Source: Child Poverty Action Group (CPAG) – Press Release/Statement:
Headline: New CPAG report: The further fraying of the welfare safety net
New Zealand’s welfare system has undergone a major transformation during the past three decades. This process has seriously thwarted the original intent of the system, which was to provide a decent standard of living for all New Zealanders in times of need, says Child Poverty Action Group (CPAG).
In 2017 it is not unusual for families to be living in their cars, in garages, or in substandard boarding houses. Food banks are unable to meet the soaring demands from not only beneficiaries but, increasingly, the working poor. Private charities, such as KidsCan and Variety, are overwhelmed by the demand from poor families for basic necessities.
“No one government is solely responsible, but the last nine years have seen some particularly punitive policy directions. Child poverty has become normalised with 210,000 children now living in households that are below the stringent 50% after housing costs (AHC) poverty line and 140,000 below the even lower 40% line,” says Associate Professor Susan St John, economics spokesperson for CPAG.
In 2008, Caritas Aotearoa New Zealand commissioned the Beneficiary Advocacy Federation of New Zealand to examine and document changes to the welfare state since 1991. Their report, The unravelling of the welfare safety net, painted a picture of cumulative attacks that by 2008 had seriously undermined the welfare state’s original purpose.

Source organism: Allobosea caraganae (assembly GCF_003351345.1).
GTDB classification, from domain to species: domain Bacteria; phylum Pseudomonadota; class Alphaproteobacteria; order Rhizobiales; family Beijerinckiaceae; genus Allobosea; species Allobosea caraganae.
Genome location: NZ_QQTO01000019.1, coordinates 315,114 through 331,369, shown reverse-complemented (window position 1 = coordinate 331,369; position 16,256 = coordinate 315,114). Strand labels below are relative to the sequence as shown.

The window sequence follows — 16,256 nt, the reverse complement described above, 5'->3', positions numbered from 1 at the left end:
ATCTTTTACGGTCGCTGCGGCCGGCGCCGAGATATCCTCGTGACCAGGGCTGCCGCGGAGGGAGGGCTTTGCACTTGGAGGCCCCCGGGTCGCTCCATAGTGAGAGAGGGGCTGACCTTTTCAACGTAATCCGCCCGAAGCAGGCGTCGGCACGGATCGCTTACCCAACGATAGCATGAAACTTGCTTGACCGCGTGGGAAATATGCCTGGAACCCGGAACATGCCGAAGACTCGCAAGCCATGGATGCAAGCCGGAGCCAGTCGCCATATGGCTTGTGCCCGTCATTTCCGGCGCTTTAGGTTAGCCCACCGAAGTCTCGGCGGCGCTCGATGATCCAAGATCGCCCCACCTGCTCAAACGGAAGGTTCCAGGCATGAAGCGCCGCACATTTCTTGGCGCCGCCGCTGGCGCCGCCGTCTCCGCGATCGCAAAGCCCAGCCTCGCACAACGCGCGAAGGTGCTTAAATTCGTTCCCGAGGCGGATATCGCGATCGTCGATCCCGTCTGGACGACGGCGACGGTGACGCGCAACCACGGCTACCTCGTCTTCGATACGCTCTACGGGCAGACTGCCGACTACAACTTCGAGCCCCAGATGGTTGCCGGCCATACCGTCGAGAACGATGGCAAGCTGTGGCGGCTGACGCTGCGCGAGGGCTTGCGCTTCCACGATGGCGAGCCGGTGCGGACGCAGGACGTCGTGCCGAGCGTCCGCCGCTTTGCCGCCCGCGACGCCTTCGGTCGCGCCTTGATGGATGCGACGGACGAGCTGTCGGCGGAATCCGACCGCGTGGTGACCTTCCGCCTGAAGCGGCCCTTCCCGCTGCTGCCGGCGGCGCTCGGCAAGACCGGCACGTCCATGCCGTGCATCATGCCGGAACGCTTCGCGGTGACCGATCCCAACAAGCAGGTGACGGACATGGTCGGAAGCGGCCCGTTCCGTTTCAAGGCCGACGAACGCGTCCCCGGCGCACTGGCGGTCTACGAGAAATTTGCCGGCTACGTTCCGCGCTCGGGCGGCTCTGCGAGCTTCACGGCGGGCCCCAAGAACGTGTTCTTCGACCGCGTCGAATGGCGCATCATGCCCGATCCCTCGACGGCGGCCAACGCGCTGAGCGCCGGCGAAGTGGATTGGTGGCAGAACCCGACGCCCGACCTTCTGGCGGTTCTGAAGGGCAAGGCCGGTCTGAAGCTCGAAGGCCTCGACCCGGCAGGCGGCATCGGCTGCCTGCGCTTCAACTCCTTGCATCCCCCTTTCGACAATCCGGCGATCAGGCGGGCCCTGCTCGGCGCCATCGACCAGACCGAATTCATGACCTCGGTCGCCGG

To update this picture, CPAG’s new report, Further fraying of the welfare safety net documents other damaging changes to the welfare system since 2008.
“The further fraying of the safety net over the past nine years can be described as deliberate, methodical, and part of a wider plan to reduce state spending, particularly on social welfare, and to create a climate in which welfare recipients are viewed negatively, as the creators of their own misfortune. The result is that poverty in New Zealand has become deeply entrenched,” says St John, who is co-author of the report.
“The new Government will make some long overdue improvements to family tax credits and a review of the welfare system is promised. We hope this report aids the understanding of the magnitude of the task ahead. At the outset, a re-statement of New Zealand’s welfare state purpose and principles is needed to guide a complete overhaul.”
CPAG will be holding an event to launch Further fraying of the welfare safety net at the Ellen Melville Centre in Auckland on 18 December 2017, 12 noon.
Guest speakers from Caritas, the Auckland City Mission and Auckland Action Against Poverty will share insights of real life consequences of the changes to the welfare system.
We warmly invite all to attend. For more information, please refer to our event page here.